MARTINEZ – The family of a pilot killed in a 2011 plane crash on a Delta island is suing those responsible for building the meteorological tower his airplane struck, saying it was purposely built to avoid federal regulations for making such structures more visible.
Agricultural pilot Stephen Allen was killed on Webb Tract in Contra Costa County on Jan. 10, 2011, after his airplane struck a 198-foot tower that he likely did not see, according to the National Transportation Safety Board.
Federal law requires that meteorological towers taller than 200 feet be painted in bright aviation colors and lit.
NRG Systems “willfully, intentionally and with a conscious disregard for the safety of others” chose to install the tower without markings, paint, lights, cable balls or devices to enhance visibility, according to a lawsuit filed last November in Sacramento County Superior Court by Allen’s wife Karen and daughters Angela Lucero and Gail Back.
“Steve ran an agricultural business and had been flying for more than 25 years and by all accounts was a great guy, so from that perspective, the loss is incalculable,” said Roger Dreyer, the attorney representing the Allen family.
The family is seeking an unspecified amount in compensatory and punitive damages, Dreyer said.
NRG denies all of the allegations, and says that Allen’s own carelessness was “concurrently and comparatively negligent” or at fault in the crash, attorney Craig Livingston said in response to
the complaint. Further, Allen knew the risks and hazards in the area, he said.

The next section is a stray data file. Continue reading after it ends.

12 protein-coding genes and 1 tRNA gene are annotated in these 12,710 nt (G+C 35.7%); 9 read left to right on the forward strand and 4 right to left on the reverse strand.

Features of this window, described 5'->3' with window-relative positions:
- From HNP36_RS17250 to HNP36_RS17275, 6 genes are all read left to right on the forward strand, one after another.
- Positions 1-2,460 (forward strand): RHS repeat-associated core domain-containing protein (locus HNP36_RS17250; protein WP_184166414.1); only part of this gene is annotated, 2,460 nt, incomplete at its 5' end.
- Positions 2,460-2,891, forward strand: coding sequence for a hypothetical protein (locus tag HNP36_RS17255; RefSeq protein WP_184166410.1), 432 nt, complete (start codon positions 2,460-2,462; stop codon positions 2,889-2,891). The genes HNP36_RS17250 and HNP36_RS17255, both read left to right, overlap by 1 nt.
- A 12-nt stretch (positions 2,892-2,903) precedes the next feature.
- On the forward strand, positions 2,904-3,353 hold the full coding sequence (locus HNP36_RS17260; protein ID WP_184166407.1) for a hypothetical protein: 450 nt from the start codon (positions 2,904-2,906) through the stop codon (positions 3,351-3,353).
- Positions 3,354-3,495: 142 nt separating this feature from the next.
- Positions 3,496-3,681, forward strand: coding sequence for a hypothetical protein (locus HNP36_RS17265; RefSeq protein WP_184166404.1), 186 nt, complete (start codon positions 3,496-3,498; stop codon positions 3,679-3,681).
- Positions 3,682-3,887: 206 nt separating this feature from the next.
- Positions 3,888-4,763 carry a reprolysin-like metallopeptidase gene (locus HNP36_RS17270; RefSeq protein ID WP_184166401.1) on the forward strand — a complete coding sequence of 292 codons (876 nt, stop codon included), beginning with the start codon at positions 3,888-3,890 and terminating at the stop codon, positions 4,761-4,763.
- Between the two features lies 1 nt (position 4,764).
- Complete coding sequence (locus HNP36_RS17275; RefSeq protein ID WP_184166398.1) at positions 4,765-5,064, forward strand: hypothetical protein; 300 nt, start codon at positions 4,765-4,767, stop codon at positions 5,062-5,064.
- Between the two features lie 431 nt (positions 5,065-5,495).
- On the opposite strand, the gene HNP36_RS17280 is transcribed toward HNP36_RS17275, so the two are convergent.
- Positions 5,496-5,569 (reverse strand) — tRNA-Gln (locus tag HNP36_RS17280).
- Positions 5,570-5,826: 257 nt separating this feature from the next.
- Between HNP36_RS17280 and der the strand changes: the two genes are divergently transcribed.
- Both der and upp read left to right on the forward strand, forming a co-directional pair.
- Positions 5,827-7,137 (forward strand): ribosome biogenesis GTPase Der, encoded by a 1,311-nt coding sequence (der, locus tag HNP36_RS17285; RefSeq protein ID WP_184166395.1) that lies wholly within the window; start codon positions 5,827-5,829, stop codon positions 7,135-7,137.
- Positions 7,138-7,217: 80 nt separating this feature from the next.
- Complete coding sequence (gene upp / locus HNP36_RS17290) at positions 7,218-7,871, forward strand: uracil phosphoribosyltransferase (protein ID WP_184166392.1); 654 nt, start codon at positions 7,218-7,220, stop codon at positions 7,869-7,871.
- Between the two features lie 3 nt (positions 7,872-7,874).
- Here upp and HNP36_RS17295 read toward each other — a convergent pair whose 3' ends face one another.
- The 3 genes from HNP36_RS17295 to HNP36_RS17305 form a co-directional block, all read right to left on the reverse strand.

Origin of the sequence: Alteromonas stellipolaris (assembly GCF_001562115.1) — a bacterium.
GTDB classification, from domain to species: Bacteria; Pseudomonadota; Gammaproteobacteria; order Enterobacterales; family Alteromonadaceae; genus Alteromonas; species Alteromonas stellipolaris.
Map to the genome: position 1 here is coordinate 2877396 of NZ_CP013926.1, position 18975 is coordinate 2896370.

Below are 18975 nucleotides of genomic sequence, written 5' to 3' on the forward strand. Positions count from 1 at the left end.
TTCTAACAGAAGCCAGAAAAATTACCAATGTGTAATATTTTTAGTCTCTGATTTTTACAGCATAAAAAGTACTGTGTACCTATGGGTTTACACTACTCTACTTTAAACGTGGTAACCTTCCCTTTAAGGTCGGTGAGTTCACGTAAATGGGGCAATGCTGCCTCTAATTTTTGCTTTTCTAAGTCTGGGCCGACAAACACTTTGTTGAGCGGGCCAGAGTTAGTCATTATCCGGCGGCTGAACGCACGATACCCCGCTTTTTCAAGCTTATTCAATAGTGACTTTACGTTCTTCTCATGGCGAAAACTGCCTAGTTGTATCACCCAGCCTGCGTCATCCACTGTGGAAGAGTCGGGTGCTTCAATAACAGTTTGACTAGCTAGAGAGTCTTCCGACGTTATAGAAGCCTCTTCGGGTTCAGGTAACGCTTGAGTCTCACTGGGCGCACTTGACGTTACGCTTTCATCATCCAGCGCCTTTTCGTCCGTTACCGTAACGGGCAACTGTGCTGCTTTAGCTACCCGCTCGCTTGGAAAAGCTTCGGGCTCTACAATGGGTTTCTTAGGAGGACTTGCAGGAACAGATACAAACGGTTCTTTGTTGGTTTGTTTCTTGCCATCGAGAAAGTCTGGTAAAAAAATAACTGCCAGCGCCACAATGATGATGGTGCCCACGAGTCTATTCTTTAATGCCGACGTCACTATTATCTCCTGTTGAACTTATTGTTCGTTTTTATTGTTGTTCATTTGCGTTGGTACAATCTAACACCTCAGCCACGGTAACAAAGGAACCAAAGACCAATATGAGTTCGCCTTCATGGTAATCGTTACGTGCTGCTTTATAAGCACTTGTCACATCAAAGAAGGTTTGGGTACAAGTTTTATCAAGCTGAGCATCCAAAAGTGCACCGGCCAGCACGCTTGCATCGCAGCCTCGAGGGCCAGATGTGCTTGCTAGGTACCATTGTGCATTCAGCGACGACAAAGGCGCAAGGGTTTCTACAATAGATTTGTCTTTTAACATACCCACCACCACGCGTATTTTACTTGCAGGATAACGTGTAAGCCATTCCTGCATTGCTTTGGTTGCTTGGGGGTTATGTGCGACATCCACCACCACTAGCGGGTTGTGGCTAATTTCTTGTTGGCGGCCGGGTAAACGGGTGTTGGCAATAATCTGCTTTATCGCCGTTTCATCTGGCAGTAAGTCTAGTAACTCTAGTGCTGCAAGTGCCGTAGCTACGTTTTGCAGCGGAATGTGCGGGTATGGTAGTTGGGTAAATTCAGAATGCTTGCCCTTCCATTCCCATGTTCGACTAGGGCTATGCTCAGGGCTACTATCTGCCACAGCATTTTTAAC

Property owners Delta Wetlands Properties and ZKS Real Estate Partners LLC and tower installers Western Development and Storage LLC, Shah and Associates Inc. and Bouldin Farming Co. were also named as defendants for allowing the tower to be erected and knowing the possible risks and location of the tower, according to the suit.
Attorneys for those groups did not return phone calls seeking comment.
The case was transferred to Contra Costa County Superior Court earlier this year. A case-management conference is planned for early January.
Experts say wind energy companies build towers under the 200-foot federal threshold so that they can prevent competitors from learning their whereabouts through the federal permitting process.
The risk to agricultural pilots is an “intentional circumstance,” Dreyer said.
“(The lawsuit) is about accountability,” he said.
Prompted by Allen’s crash, California legislators approved a bill this summer that requires that all such towers 50 feet and taller built after Jan. 1, 2013, be clearly marked with thick stripes of orange and white paint, orange tracking balls attached to each support wire, and clear marking on the ground where the wires are anchored.
It is optional for lights to be placed at the highest point of each tower.